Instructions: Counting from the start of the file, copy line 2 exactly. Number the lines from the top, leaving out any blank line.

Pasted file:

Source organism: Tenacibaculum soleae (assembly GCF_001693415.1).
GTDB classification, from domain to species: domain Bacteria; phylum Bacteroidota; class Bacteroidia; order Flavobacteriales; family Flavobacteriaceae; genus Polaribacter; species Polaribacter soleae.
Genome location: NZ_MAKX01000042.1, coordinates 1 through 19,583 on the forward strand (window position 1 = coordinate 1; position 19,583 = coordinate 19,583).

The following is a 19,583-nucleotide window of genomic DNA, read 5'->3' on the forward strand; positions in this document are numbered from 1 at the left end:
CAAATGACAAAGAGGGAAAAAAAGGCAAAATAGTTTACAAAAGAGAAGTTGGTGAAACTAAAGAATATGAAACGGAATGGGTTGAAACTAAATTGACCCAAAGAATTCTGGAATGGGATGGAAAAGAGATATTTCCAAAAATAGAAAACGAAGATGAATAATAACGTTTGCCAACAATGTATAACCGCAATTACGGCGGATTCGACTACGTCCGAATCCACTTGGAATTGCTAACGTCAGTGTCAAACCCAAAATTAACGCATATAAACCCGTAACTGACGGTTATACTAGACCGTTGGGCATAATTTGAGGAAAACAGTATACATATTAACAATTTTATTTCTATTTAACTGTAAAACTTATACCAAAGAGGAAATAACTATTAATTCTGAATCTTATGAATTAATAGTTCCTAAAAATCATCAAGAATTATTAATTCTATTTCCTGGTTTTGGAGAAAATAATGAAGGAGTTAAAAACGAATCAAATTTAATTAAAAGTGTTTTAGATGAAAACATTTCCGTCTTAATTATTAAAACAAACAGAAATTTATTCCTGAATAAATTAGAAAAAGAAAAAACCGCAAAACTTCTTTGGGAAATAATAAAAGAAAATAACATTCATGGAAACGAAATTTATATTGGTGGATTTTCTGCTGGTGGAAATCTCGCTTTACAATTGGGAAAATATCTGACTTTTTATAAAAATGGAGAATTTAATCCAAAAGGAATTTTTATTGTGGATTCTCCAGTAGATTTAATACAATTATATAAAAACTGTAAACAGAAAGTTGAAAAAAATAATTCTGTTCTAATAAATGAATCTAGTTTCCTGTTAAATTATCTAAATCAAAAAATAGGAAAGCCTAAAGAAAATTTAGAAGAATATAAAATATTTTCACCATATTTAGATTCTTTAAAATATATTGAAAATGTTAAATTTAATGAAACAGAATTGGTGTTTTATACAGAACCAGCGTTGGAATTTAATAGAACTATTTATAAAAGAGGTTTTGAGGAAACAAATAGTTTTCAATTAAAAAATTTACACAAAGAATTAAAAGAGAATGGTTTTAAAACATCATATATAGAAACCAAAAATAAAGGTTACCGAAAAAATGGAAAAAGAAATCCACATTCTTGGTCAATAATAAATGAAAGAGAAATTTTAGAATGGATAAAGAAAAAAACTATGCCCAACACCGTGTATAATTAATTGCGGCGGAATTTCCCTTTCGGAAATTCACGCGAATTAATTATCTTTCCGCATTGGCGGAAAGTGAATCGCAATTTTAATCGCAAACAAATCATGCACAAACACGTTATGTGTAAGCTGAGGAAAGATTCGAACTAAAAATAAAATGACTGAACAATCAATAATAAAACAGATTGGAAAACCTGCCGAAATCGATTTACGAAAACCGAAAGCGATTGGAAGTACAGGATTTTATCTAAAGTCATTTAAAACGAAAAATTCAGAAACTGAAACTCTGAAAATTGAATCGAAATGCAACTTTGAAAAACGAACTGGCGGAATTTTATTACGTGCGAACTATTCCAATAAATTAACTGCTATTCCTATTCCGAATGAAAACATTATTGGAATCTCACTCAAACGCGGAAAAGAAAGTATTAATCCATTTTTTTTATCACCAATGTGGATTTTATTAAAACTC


GTDB classification, from domain to species: domain Bacteria; phylum Bacteroidota; class Bacteroidia; order Flavobacteriales; family Flavobacteriaceae; genus Polaribacter; species Polaribacter soleae.